If you're (like me) tired of predictable positions left, right and center, thirsting to see, hear and think something you've never seen, heard or thought before, try Masahiro Morioka's astonishing International Network for Life Studies website, which includes his Life Studies Blog. It's a "site for philosophy of life, critique of contemporary civilization, and an interdisciplinary approach to issues concerning life, death, and nature." Maybe it's partly that a mind made in another language walks in the spaces between our thoughts, off our beaten path. But I think Morioka is making the first footprints in new snow in any language.
For example, to break out of the right-to-life/ right-to-die deadlock in thinking about Terri Schiavo, take a look at his essay Two Aspects of Brain Dead Being. Of course Terri Schiavo is not brain dead, but the missing dimension Morioka illuminates is surely at the center of her story:
In 1989 I published a book, "Brain Dead Person,"(4) arguing that the death of humans should be considered from the viewpoint of human relationships. That is to say, the question whether brain death is human death deeply depends on the relationships that the brain dead person has had with each surrounding person at the bedside. . . . [A] father who has had deep intimate relationships with his son may hardly accept his son's death as long as the body is warm and moist. However, a physician who saw the boy's body only a week ago may easily believe his death because the physician has never had long intimate relationships with the boy. In that book, I argued that the essence of the concept "brain death" in terms of ethics lies not inside the brain, but just in the human relationships the brain dead person has had between him/her and the surrounding people. This theme "brain death as human relationships" was widely discussed in 1990s.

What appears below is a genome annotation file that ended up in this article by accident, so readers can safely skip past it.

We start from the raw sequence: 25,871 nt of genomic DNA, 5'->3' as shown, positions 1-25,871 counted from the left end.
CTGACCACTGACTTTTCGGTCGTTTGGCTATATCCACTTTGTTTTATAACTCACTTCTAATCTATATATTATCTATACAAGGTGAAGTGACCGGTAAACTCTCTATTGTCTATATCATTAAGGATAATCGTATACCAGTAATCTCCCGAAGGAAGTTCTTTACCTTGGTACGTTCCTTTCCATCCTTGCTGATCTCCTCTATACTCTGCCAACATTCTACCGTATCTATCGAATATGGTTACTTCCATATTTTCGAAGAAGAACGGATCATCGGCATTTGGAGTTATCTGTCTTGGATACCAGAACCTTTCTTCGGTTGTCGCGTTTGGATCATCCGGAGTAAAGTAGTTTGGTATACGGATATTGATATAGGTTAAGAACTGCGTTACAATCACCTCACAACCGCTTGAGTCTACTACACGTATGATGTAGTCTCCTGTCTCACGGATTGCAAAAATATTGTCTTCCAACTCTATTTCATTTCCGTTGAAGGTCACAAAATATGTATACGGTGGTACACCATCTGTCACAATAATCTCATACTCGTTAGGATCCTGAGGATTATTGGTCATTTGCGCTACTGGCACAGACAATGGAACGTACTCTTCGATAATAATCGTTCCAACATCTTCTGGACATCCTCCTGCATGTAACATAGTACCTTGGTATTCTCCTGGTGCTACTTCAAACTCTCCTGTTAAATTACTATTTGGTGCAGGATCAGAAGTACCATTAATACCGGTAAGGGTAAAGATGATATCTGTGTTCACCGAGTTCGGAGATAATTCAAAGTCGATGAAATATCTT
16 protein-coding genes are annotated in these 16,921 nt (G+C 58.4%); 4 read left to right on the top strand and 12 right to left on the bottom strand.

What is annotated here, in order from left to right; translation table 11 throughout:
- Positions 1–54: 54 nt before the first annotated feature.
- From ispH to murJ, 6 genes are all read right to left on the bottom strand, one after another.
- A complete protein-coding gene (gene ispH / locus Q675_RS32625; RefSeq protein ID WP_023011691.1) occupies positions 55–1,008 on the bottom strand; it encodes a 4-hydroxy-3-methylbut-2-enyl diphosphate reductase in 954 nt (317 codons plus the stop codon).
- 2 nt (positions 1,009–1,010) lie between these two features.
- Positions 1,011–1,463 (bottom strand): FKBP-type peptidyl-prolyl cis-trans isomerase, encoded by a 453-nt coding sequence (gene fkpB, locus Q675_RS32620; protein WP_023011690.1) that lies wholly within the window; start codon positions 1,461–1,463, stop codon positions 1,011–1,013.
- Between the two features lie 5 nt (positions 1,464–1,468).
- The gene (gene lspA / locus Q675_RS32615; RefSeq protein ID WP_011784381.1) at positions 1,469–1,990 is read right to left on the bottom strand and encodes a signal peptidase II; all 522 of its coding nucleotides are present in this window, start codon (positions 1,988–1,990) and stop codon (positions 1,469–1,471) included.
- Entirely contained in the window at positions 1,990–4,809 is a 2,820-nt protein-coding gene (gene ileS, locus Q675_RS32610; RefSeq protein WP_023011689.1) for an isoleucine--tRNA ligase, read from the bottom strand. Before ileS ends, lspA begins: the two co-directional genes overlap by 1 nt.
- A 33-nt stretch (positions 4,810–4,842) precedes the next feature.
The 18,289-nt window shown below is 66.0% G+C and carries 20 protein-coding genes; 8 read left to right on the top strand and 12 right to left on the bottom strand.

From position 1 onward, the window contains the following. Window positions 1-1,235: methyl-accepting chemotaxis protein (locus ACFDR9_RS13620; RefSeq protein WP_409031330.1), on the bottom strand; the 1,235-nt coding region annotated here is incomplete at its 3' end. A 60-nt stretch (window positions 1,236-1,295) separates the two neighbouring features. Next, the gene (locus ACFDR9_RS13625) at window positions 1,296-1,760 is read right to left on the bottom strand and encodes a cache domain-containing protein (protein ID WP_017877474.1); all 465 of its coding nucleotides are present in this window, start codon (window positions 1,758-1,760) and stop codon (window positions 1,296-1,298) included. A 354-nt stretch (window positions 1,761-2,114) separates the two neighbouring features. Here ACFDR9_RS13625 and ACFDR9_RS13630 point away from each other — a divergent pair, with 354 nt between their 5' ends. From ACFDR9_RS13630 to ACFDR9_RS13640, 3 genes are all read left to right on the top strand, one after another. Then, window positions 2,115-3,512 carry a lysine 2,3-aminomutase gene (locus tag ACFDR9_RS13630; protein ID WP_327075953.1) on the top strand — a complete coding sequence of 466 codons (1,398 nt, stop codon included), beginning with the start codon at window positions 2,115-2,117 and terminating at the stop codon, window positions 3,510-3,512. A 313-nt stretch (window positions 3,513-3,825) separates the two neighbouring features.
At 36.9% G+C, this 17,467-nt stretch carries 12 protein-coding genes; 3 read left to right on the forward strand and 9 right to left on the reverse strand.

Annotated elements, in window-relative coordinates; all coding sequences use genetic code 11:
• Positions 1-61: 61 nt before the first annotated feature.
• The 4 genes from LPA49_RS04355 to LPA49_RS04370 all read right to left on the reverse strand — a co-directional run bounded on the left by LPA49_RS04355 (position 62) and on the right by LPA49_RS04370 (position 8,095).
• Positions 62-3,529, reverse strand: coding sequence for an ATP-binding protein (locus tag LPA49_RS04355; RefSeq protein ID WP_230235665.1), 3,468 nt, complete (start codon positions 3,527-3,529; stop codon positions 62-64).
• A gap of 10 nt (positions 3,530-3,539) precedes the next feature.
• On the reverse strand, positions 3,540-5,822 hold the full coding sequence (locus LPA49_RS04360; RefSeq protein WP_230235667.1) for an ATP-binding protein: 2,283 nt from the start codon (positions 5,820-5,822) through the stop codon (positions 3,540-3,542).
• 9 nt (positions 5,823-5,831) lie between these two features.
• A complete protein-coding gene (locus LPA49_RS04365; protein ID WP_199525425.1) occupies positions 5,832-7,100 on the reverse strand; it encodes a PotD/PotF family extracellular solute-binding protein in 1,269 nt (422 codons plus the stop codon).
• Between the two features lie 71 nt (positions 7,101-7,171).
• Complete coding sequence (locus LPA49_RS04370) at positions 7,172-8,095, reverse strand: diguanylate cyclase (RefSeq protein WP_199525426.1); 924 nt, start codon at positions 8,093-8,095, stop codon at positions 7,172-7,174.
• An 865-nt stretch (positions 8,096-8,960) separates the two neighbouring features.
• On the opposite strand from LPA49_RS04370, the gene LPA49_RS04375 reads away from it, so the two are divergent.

After I published that book, a medical student, 29 years old, became brain dead. Her name was Yoshimi Fujiwara, whom I met twice when she was alive(5). She was dead when I was in the United States. A year after her death, I met her mother, Yasuko Fujiwara, and talked a lot about Yoshimi's brain death. In this case, too, the mother and father did not accept their daughter's death when her brain death was medically confirmed. They were taking care of her body at the bedside until her heart beat stopped. When her father left the room, he stood by the door calling his daughter "Do your best!" Her mother put perfume on her daughter's brain dead body. They never thought their daughter was dead. And at the moment her heart beat stopped, they realized death really occurred on their daughter, finally accepting she would never come back.
I think there are two aspects, or realities, concerning human death; one is scientific/medical aspect that requires uniform criteria of death, while the other is philosophical/relationship-oriented aspect in which human's death depends on the human relationships between the dying patient and the surrounding people. Of course both aspects are important, but I want to emphasize the importance of the latter because our modern medicine and "rational" bioethics sometimes miss the latter reality in which most ordinary people actually live.